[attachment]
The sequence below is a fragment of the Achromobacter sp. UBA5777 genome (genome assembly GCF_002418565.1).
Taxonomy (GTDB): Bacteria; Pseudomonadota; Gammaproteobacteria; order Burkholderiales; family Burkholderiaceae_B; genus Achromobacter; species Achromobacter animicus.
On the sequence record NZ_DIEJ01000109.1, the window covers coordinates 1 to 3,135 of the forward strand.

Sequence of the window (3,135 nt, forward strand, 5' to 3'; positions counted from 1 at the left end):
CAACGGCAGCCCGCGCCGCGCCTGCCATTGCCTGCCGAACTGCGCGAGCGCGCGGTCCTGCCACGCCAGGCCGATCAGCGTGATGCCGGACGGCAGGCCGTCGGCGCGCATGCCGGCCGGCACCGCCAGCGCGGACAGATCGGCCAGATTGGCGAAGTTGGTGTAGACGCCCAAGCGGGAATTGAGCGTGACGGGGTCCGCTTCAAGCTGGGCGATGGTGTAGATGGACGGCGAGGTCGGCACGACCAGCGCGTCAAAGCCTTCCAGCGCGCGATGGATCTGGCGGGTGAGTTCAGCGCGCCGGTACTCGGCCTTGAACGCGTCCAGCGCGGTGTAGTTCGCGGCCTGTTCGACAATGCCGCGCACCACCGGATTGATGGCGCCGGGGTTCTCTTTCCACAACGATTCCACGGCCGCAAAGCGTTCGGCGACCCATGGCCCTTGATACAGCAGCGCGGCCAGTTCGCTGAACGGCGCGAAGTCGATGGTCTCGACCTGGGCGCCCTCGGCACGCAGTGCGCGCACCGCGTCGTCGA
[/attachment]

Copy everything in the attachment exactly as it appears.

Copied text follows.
The sequence below is a fragment of the Achromobacter sp. UBA5777 genome (genome assembly GCF_002418565.1).
Taxonomy (GTDB): Bacteria; Pseudomonadota; Gammaproteobacteria; order Burkholderiales; family Burkholderiaceae_B; genus Achromobacter; species Achromobacter animicus.
On the sequence record NZ_DIEJ01000109.1, the window covers coordinates 1 to 3,135 of the forward strand.

Sequence of the window (3,135 nt, forward strand, 5' to 3'; positions counted from 1 at the left end):
CAACGGCAGCCCGCGCCGCGCCTGCCATTGCCTGCCGAACTGCGCGAGCGCGCGGTCCTGCCACGCCAGGCCGATCAGCGTGATGCCGGACGGCAGGCCGTCGGCGCGCATGCCGGCCGGCACCGCCAGCGCGGACAGATCGGCCAGATTGGCGAAGTTGGTGTAGACGCCCAAGCGGGAATTGAGCGTGACGGGGTCCGCTTCAAGCTGGGCGATGGTGTAGATGGACGGCGAGGTCGGCACGACCAGCGCGTCAAAGCCTTCCAGCGCGCGATGGATCTGGCGGGTGAGTTCAGCGCGCCGGTACTCGGCCTTGAACGCGTCCAGCGCGGTGTAGTTCGCGGCCTGTTCGACAATGCCGCGCACCACCGGATTGATGGCGCCGGGGTTCTCTTTCCACAACGATTCCACGGCCGCAAAGCGTTCGGCGACCCATGGCCCTTGATACAGCAGCGCGGCCAGTTCGCTGAACGGCGCGAAGTCGATGGTCTCGACCTGGGCGCCCTCGGCACGCAGTGCGCGCACCGCGTCGTCGA